Barricades erected by locked-out Saskatchewan workers at a Federated Co-op Ltd. fuel terminal in Carseland must come down, a Calgary judge ordered Thursday.
But Unifor, the union representing the workers, says they won’t take down fencing at the site, arguing the barricades are necessary to keep pickets safe from vehicle traffic into the facility.
Justice Glenda Campbell agreed with lawyers for Federated Co-op Ltd. that
the barricades and picket lines
that have been in place since Jan. 24 are unlawful.
She said the barricades, which have allowed pickets to restrict access to the fuel terminal, must come down, and union members or supporters are prohibited from preventing individuals from entering or exiting the property.
“The respondents may be present at the Carseland fuel terminal, they may convey their message to those persons who choose to stop and engage in discussion, but they may not impose that discussion on the unwilling,” Campbell said.
She said while injunctions against the union members in Regina have allowed for stopping individuals for up to 10 minutes, or until they insist on being allowed to proceed, there would be no time allotment given to the pickets.
Campbell said any strikers, union members or people acting on their behalf are “restrained from blocking, impeding, obstructing or interfering with ingress to, or egress from access points, entrances, driveways or gates to the Carseland fuel terminal.”
Her order also prohibited those individuals “from impeding, obstructing, blocking, intimidating, harassing, coercing or in any way interfering with employees, contractors, customers, buyers, members of the public or any other person seeking to leave or enter the Carseland fuel terminal.”
Campbell said pickets will have to be at least five metres from any entrance to be in compliance with her order.
The injunction did not, however, include a police enforcement clause, which would have allowed RCMP to force pickets to take down the barricades.
Fences have remained up at the Carseland facility since the ruling was issued. FCL said it will monitor compliance with the order through Friday and will pursue further legal action if fences remain up. Conversely, Gavin McGarrigle, Unifor’s western regional director, said his union is more worried about “the contempt (FCL) has shown for its own workforce” than a potential contempt of court ruling.
McGarrigle added pickets will remain on site in Carseland and the union is planning to expand secondary pickets to additional FCL facilities across Western Canada.
Justice Minister Doug Schweitzer weighed in on the dispute Thursday, saying the province expects Unifor to abide by the injunction and calling on RCMP to enforce the ruling — even though a clause was not granted that would allow police to do so.
“While law enforcement is responsible for their operational decisions, like all Albertans it is my expectation that the RCMP will enforce the law,” Schweitzer said in a statement.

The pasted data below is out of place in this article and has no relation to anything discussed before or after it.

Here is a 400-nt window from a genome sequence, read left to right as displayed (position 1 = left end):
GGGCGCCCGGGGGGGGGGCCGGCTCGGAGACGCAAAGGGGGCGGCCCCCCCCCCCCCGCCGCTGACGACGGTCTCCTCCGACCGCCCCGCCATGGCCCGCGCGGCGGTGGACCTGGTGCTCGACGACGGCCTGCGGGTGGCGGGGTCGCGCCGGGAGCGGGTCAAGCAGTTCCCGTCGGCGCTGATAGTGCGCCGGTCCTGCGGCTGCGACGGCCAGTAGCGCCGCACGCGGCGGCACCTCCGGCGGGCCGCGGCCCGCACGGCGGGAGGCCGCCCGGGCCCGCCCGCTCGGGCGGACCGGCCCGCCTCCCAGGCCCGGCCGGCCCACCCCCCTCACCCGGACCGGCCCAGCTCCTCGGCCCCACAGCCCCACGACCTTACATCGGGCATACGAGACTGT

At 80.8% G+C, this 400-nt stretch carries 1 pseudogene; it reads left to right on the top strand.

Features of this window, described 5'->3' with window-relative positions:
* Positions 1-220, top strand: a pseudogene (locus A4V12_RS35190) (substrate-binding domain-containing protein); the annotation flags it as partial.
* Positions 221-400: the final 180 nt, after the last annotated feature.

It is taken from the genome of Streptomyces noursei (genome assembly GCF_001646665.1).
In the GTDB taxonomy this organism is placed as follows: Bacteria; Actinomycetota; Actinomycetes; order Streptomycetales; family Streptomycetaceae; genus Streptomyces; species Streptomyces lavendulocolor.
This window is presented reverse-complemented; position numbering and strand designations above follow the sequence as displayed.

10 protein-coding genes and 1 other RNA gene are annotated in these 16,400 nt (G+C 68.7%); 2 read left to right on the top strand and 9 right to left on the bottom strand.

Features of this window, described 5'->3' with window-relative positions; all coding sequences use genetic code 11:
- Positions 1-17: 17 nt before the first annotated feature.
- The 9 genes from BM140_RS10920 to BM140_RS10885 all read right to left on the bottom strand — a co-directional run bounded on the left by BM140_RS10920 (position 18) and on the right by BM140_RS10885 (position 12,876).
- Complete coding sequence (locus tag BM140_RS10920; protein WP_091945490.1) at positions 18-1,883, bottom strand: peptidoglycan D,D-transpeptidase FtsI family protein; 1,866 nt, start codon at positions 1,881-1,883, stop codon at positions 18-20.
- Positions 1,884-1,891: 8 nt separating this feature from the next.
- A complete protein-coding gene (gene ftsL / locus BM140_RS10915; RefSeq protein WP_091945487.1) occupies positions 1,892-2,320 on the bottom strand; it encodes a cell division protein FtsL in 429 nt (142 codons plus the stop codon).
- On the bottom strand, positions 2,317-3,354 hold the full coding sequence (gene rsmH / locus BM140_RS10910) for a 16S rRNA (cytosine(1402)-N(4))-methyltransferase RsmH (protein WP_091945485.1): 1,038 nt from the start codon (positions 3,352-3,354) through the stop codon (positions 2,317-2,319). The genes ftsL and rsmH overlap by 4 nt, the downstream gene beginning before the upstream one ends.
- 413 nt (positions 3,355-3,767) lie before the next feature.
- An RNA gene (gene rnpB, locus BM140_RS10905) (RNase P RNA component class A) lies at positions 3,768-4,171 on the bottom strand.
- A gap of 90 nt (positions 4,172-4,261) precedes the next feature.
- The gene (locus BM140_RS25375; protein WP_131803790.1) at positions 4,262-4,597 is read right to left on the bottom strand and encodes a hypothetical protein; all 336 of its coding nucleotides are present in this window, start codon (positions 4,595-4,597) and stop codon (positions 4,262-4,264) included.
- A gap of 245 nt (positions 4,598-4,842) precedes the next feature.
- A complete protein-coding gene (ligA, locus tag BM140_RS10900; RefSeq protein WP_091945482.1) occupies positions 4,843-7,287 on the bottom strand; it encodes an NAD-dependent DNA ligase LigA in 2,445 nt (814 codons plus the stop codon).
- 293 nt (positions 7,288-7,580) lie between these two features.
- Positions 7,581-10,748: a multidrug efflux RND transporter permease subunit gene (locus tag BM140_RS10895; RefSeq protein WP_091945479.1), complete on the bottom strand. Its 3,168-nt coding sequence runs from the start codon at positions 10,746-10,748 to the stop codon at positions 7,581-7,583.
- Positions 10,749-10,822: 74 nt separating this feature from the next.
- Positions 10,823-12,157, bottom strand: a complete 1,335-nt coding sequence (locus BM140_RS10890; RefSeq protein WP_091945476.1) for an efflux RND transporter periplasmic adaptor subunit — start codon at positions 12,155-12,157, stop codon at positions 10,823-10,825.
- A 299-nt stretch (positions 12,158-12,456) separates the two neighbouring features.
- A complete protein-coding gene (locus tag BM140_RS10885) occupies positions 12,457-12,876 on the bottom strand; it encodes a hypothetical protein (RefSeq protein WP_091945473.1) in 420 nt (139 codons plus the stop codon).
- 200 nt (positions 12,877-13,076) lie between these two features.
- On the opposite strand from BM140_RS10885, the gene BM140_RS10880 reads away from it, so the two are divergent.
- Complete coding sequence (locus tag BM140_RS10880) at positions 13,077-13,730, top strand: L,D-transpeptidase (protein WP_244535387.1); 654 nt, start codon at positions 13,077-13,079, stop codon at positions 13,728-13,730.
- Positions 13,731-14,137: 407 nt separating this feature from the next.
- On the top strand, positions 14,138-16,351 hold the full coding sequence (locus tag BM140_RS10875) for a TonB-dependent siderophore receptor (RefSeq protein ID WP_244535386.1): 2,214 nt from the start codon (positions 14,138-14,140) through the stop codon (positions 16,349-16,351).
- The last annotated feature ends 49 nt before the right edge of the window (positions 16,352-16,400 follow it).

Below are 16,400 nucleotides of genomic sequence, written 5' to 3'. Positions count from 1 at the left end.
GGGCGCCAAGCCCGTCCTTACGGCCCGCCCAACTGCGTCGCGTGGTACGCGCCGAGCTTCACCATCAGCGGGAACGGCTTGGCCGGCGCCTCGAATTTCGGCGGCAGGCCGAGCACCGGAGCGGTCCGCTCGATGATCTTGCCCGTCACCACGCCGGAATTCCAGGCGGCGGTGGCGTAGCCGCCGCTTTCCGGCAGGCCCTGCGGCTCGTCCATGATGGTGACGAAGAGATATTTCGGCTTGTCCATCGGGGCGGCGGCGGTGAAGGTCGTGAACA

“And while all Canadians have a right to protest in a legitimate fashion, breaking a court order is a violation of the law and it is incumbent on all individuals and organizations to abide by the law in Alberta.”
The injunction is the latest development in the ongoing labour dispute between Unifor and workers at an FCL refinery in Regina over worker pension plans.
The tense dispute spilled into Alberta in late January, when Unifor members
began picketing the fuel storage terminal in Carseland
, about 65 kilometres southeast of Calgary, erecting fencing to limit when vehicles could enter and exit the facility.
A similar chain of events played out in Regina, where a judge imposed restrictions on action by locked-out workers at that city’s refinery. A judge later found Unifor guilty of contempt of that court order and fined the union $100,000.
In a statement Thursday, FCL CEO Scott Banda said he was pleased with the ruling but that the company is still unable to operate in Carseland while the injunction is unenforced. He reiterated no bargaining would take place while barricades remain up.
“We’ve said that we’re willing to bargain for as long as it takes to get a deal, but we will not bargain as long as these illegal blockades are in place,” said Banda. “It’s obvious that Unifor doesn’t share our interest in bargaining since they continue to use illegal actions to hold our business, and a good portion of western Canadians’ fuel supply, hostage.”
Unifor said FCL’s legal strategy isn’t going to lead the two parties back to the bargaining table.
“Once again, Co-op is using courts and the police to try and enforce its way to the bargaining table,” McGarrigle said. “They’re trying to use the legal system and the police system to avoid their obligation to treat their workers with respect.”
There have been periodic fuel outages at Co-op gas bars and cardlocks as a result of the labour dispute, FCL says. The company also imposed fuel restrictions at its cardlocks of 300 litres of diesel and 100 litres of gasoline on Wednesday.
Also on Thursday, dozens of truckers with horns blaring drove their semis into downtown Regina to protest the blockades at that city’s refinery.
About 90 independent lease operators who transport fuel for the refinery demanded Unifor remove its barricades.
Saskatchewan Premier Scott Moe has said he’s prepared to appoint a special mediator and that a negotiated settlement is the best option to end the lockout.
— With files from The Canadian Press
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